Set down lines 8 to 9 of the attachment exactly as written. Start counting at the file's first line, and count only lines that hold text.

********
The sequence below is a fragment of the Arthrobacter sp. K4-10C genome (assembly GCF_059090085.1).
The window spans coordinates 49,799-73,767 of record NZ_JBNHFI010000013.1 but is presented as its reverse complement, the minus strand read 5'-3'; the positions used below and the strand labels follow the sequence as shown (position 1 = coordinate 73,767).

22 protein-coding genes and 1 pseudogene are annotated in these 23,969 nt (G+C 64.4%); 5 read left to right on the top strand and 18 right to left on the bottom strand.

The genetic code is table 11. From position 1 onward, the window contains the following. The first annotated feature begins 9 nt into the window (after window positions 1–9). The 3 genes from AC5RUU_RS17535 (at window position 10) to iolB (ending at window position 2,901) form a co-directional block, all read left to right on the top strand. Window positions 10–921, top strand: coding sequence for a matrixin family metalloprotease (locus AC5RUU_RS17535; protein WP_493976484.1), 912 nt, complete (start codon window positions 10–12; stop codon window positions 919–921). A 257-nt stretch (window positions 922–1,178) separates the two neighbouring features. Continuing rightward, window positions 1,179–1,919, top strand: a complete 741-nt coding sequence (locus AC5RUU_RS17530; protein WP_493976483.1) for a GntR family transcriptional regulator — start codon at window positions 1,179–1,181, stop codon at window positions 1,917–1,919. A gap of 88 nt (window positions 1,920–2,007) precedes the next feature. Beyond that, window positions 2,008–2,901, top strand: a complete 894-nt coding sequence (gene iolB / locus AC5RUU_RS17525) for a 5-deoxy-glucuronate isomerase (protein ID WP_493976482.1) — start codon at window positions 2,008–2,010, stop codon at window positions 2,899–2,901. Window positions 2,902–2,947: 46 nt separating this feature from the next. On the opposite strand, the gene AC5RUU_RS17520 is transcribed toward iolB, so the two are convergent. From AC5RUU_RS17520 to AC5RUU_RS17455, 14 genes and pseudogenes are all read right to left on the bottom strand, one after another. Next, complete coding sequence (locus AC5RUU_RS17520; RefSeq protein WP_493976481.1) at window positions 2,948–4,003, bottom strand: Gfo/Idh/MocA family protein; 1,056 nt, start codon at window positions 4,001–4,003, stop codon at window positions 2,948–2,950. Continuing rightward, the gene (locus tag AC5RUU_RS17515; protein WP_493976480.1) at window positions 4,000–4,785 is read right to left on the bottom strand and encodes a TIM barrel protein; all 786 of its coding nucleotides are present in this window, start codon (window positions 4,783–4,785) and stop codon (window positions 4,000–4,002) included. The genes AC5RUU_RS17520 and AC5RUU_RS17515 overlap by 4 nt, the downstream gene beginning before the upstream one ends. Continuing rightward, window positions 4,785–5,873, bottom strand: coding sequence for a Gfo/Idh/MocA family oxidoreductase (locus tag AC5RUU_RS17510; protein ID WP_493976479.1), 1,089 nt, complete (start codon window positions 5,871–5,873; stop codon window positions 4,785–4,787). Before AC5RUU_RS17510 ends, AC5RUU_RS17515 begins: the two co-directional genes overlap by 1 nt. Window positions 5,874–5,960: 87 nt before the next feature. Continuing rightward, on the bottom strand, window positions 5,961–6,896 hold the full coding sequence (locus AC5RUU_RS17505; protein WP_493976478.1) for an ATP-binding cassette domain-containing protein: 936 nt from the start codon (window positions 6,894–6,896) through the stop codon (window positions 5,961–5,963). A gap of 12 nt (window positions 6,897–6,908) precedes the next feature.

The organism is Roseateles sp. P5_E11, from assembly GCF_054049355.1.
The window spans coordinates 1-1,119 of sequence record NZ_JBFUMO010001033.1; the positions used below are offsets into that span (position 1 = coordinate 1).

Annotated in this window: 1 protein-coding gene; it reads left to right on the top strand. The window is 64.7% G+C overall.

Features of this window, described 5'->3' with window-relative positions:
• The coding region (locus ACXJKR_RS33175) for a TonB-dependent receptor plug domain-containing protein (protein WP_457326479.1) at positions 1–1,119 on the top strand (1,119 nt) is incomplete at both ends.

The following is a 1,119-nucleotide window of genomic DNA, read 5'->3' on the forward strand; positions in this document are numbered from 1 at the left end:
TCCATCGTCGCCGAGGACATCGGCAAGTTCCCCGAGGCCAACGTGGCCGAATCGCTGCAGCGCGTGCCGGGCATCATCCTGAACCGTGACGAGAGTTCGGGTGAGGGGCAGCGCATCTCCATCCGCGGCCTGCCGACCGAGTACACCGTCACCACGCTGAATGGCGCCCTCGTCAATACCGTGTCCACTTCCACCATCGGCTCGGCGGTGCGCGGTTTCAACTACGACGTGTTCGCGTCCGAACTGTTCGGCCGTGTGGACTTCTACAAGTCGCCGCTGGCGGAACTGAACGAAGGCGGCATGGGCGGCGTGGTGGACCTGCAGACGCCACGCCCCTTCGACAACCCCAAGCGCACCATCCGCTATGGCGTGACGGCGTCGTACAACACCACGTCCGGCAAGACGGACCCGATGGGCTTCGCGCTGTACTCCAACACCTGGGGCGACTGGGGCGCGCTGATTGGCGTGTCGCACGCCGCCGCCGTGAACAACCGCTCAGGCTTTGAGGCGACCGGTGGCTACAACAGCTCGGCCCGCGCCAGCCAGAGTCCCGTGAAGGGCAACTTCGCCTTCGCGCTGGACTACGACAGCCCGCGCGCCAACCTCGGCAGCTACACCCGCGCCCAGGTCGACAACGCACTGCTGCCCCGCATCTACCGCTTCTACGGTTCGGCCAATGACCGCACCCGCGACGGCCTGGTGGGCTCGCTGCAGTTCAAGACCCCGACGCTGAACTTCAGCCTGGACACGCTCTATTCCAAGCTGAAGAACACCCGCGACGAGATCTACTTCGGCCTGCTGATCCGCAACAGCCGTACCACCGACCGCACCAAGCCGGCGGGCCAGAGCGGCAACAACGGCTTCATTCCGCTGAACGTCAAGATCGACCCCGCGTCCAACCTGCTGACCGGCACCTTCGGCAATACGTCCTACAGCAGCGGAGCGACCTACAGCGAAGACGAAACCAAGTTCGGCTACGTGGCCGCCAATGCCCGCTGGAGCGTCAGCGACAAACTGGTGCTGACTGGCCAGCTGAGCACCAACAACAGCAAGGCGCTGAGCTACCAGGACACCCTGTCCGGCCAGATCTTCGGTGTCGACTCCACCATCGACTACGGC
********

Features of this window, described 5'->3' with window-relative positions:
• The coding region (locus ACXJKR_RS33175) for a TonB-dependent receptor plug domain-containing protein (protein WP_457326479.1) at positions 1–1,119 on the top strand (1,119 nt) is incomplete at both ends.